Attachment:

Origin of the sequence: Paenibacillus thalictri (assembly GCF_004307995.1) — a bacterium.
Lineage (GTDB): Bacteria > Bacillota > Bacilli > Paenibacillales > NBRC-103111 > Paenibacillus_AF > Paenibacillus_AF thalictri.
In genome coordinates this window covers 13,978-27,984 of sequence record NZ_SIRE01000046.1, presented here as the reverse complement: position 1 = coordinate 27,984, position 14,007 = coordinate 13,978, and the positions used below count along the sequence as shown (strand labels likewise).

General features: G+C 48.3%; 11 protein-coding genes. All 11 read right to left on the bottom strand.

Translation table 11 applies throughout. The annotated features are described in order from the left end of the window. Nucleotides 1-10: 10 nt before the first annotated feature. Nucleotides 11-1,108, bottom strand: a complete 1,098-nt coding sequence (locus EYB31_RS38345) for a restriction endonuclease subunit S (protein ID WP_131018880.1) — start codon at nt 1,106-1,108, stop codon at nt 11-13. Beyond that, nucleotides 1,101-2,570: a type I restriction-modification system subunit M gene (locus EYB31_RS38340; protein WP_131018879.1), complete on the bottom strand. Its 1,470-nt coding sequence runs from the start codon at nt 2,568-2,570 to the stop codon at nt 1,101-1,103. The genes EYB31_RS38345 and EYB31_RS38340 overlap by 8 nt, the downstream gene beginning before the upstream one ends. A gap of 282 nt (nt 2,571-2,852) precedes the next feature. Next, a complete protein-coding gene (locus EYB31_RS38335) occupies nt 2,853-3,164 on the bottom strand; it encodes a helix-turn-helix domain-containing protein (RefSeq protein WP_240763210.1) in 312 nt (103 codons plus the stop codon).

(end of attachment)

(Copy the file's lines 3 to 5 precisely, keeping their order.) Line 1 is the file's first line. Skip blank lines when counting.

In genome coordinates this window covers 13,978-27,984 of sequence record NZ_SIRE01000046.1, presented here as the reverse complement: position 1 = coordinate 27,984, position 14,007 = coordinate 13,978, and the positions used below count along the sequence as shown (strand labels likewise).

General features: G+C 48.3%; 11 protein-coding genes. All 11 read right to left on the bottom strand.

Translation table 11 applies throughout. The annotated features are described in order from the left end of the window. Nucleotides 1-10: 10 nt before the first annotated feature. Nucleotides 11-1,108, bottom strand: a complete 1,098-nt coding sequence (locus EYB31_RS38345) for a restriction endonuclease subunit S (protein ID WP_131018880.1) — start codon at nt 1,106-1,108, stop codon at nt 11-13. Beyond that, nucleotides 1,101-2,570: a type I restriction-modification system subunit M gene (locus EYB31_RS38340; protein WP_131018879.1), complete on the bottom strand. Its 1,470-nt coding sequence runs from the start codon at nt 2,568-2,570 to the stop codon at nt 1,101-1,103. The genes EYB31_RS38345 and EYB31_RS38340 overlap by 8 nt, the downstream gene beginning before the upstream one ends. A gap of 282 nt (nt 2,571-2,852) precedes the next feature. Next, a complete protein-coding gene (locus EYB31_RS38335) occupies nt 2,853-3,164 on the bottom strand; it encodes a helix-turn-helix domain-containing protein (RefSeq protein WP_240763210.1) in 312 nt (103 codons plus the stop codon).